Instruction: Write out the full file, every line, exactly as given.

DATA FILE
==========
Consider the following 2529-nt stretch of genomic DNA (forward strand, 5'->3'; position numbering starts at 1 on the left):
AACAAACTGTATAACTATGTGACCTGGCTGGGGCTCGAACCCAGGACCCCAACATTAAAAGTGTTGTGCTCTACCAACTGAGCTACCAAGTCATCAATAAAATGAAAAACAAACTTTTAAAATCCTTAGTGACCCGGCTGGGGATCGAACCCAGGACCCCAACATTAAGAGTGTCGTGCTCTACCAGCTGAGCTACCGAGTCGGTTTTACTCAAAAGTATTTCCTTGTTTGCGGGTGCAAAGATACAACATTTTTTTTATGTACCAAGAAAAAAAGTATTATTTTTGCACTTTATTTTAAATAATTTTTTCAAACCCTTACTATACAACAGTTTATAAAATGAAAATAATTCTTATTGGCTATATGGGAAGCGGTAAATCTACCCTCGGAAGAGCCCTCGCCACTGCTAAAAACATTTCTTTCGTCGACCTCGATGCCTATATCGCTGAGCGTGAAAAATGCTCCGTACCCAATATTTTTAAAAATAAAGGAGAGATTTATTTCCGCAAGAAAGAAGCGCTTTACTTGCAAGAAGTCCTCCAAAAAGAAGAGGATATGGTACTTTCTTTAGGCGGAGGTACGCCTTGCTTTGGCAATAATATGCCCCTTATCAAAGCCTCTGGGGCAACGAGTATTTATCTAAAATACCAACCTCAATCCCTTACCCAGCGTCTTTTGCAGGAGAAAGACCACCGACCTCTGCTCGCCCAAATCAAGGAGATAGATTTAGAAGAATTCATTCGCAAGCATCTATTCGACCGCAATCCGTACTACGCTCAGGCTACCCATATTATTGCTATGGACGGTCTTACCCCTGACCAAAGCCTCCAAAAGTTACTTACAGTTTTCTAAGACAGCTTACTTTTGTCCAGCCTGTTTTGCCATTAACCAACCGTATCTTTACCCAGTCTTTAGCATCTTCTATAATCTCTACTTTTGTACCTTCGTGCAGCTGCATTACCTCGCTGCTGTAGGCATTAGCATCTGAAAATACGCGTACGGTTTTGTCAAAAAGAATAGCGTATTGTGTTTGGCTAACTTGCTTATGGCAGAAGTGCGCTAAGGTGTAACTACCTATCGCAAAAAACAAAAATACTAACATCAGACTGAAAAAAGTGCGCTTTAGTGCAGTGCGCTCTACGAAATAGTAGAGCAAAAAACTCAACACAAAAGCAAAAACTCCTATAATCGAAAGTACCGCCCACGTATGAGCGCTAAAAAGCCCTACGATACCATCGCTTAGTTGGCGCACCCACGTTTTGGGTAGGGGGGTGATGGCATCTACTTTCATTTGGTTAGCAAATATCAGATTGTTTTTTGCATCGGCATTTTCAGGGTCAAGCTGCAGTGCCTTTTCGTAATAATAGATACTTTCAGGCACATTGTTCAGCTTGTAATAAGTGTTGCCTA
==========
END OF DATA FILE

Consider the following 2529-nt stretch of genomic DNA (forward strand, 5'->3'; position numbering starts at 1 on the left):
AACAAACTGTATAACTATGTGACCTGGCTGGGGCTCGAACCCAGGACCCCAACATTAAAAGTGTTGTGCTCTACCAACTGAGCTACCAAGTCATCAATAAAATGAAAAACAAACTTTTAAAATCCTTAGTGACCCGGCTGGGGATCGAACCCAGGACCCCAACATTAAGAGTGTCGTGCTCTACCAGCTGAGCTACCGAGTCGGTTTTACTCAAAAGTATTTCCTTGTTTGCGGGTGCAAAGATACAACATTTTTTTTATGTACCAAGAAAAAAAGTATTATTTTTGCACTTTATTTTAAATAATTTTTTCAAACCCTTACTATACAACAGTTTATAAAATGAAAATAATTCTTATTGGCTATATGGGAAGCGGTAAATCTACCCTCGGAAGAGCCCTCGCCACTGCTAAAAACATTTCTTTCGTCGACCTCGATGCCTATATCGCTGAGCGTGAAAAATGCTCCGTACCCAATATTTTTAAAAATAAAGGAGAGATTTATTTCCGCAAGAAAGAAGCGCTTTACTTGCAAGAAGTCCTCCAAAAAGAAGAGGATATGGTACTTTCTTTAGGCGGAGGTACGCCTTGCTTTGGCAATAATATGCCCCTTATCAAAGCCTCTGGGGCAACGAGTATTTATCTAAAATACCAACCTCAATCCCTTACCCAGCGTCTTTTGCAGGAGAAAGACCACCGACCTCTGCTCGCCCAAATCAAGGAGATAGATTTAGAAGAATTCATTCGCAAGCATCTATTCGACCGCAATCCGTACTACGCTCAGGCTACCCATATTATTGCTATGGACGGTCTTACCCCTGACCAAAGCCTCCAAAAGTTACTTACAGTTTTCTAAGACAGCTTACTTTTGTCCAGCCTGTTTTGCCATTAACCAACCGTATCTTTACCCAGTCTTTAGCATCTTCTATAATCTCTACTTTTGTACCTTCGTGCAGCTGCATTACCTCGCTGCTGTAGGCATTAGCATCTGAAAATACGCGTACGGTTTTGTCAAAAAGAATAGCGTATTGTGTTTGGCTAACTTGCTTATGGCAGAAGTGCGCTAAGGTGTAACTACCTATCGCAAAAAACAAAAATACTAACATCAGACTGAAAAAAGTGCGCTTTAGTGCAGTGCGCTCTACGAAATAGTAGAGCAAAAAACTCAACACAAAAGCAAAAACTCCTATAATCGAAAGTACCGCCCACGTATGAGCGCTAAAAAGCCCTACGATACCATCGCTTAGTTGGCGCACCCACGTTTTGGGTAGGGGGGTGATGGCATCTACTTTCATTTGGTTAGCAAATATCAGATTGTTTTTTGCATCGGCATTTTCAGGGTCAAGCTGCAGTGCCTTTTCGTAATAATAGATACTTTCAGGCACATTGTTCAGCTTGTAATAAGTGTTGCCTA